I can go on and on about my ideas on the evolution of nutrient dense ingredients to develop, what I feel should be where flavor profiles are headed these days. I didn’t plan on making my blog just about my awesome food, mouth watering pics and recipes. Although I have been getting requests for recipes, diet plans etc., I have held back from the food because I first wanted to give readers a look at what is driving my passion as a chef and bring their attention to a few important topics.
There are many issues in the world that I cannot single-handedly do much about, but as a chef, there are a few that I can put my efforts towards. Like eliminating and suggesting those I work with to be done with ingesting toxins. The majority of chefs are still buying and using them and the people being poisoned by them as a result of being misled by advertising and marketing. By “toxins” I mean refined sugar, white flour, iodized salt, hydrogenated oil, and MSG in its many disguises. To me these are the worst food products. They are the leading causes behind our deadliest health problems. This is not breaking news and you don’t have to wait to be told by a doctor to eliminate them and start eating the right foods.
I could contribute to slimming down that obesity epidemic I’m always writing about even by just using my creative talent with flavors. Making whole foods (not messed with by processing or refining) and lean proteins combined with nutrient dense superfoods taste good is something that an average person who has been taking the easy way out to get flavor won’t be able to do for long. Most will cringe at the idea of adding whole grains and the fiber that’s in the fruit and not just the sugary juice to their diet.
Leading by example as a chef that is not using my career as an excuse to let my health go, is bringing my “progressive modern” lifestyle of a chef into the kitchen. My latest venture is consulting with people one on one in their homes on how to simplify cooking for themselves and their families and soon to hold group demonstrations on “Eating to Live.” It will only be a matter of time before I am opening my own concept and spreading the knowledge of who benefits when we cook and live this way.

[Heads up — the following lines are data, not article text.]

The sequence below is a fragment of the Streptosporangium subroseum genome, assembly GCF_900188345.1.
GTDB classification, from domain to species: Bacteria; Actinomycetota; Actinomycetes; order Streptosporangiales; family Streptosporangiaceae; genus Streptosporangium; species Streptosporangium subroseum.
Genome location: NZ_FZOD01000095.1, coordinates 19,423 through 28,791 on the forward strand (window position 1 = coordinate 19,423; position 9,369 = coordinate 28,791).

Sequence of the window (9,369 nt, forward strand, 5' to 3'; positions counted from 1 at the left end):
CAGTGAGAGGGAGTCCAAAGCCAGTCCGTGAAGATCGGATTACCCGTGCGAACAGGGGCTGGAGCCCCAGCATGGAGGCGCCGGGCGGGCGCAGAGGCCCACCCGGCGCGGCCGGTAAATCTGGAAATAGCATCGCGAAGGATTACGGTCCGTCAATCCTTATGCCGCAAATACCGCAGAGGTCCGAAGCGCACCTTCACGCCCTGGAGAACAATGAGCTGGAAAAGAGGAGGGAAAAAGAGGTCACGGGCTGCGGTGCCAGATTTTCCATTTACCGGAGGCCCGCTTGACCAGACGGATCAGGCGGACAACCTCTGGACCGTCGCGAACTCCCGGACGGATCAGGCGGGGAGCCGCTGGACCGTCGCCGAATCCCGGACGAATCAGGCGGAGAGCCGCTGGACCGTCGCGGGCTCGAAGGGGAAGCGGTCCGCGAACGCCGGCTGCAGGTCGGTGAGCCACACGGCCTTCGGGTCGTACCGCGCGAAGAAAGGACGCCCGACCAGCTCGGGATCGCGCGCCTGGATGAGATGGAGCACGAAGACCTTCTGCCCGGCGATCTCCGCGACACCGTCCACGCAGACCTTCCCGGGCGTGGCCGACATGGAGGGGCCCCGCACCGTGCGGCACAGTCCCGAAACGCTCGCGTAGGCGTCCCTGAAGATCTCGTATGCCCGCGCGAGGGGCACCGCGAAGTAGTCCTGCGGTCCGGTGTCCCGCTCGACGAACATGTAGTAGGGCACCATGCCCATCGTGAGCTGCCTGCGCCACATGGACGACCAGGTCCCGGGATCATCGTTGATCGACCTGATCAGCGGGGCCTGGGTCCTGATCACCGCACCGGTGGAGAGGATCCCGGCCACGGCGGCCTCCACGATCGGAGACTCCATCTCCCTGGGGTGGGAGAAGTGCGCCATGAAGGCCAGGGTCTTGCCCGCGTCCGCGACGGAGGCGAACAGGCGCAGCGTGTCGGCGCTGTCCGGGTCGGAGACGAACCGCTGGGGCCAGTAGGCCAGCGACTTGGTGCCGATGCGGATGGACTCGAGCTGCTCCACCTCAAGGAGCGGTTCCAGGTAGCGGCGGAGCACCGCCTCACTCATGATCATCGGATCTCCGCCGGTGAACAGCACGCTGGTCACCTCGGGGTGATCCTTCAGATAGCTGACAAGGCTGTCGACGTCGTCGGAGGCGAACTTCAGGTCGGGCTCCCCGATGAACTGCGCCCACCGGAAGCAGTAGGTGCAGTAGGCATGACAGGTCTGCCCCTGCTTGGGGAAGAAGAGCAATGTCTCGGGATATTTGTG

Before I can even start to introduce the food that will bring maximum benefit to your health along with great flavors, colors, textures and so on, I have to ask you, “Where has your mouth been?” Has your tongue been slathered with white flour, sugary drinks and sauces, MSG and other addicting flavor enhancers found in all grab and go food for most of your life? If so, let’s wean off of that crap and give your tongue a good scrapping to start fresh. Your mouth plays a small role in digestion and unfortunately most people rely on what goes on here, flavor, texture etc., to determine their diet. Becoming aware of what your body’s real needs are is part of enjoying nutrient dense foods.
For someone who is already eating a diet that is eliminating, refined sugar mostly, but all of the aforementioned will enjoy food that is, not lacking, but not based on rich flavors through fat, salt and other magical man-made fairy dust.
So it’s been long enough, here is one simple recipe that I have created using my favorite one pot mixing grains and starches technique. Full of protein, essential vitamins and minerals, amino acids and antioxidants. Add animal protein if you want but one serving of this dish will give you at least 15 grams of protein. The misconception of needing to eat meat to get protein is another blog. I am by no means a vegan, still consider myself a full on omnivore. When it comes to getting the most nutrient dense calories though, I do eat a ton of fruits, vegetables and whole grains.
Red Quinoa – sweet potato-figs-toasted pecans
2 cups red quinoa
1 1/2 cups sweet potato (not peeled, small dice, about ¼ in cubes)
1 cup dried figs (stem removed, cut in half)
1/2 cup chopped pecans (toasted is optional)
1 bunch baby arugula
31/2 cups vegetable stock (or just water with a little sea salt)
1/2 T maple syrup
Sea salt to taste
Rinse quinoa in a medium sized saucepan with vegetable stock over medium heat. Bring to a slow simmer. 4 minutes in add sweet potatoes and cover for the next 7-10 minutes, stirring occasionally. Take cover off, liquid should be almost gone. Add figs and take off of heat. Let stand for a few minutes and stir in maple syrup and pecans. You can serve it over the arugula or fold the arugula in.
This is a fine example of a nutrient dense side dish. Feel free to swap out the pecans for walnuts or whatever you like. The figs can be a different fruit like cherries also. Arugula can be spinach or watercress. Bringing sweet components into your savory dishes will fulfill the sugar craving we all have. Have fun with it.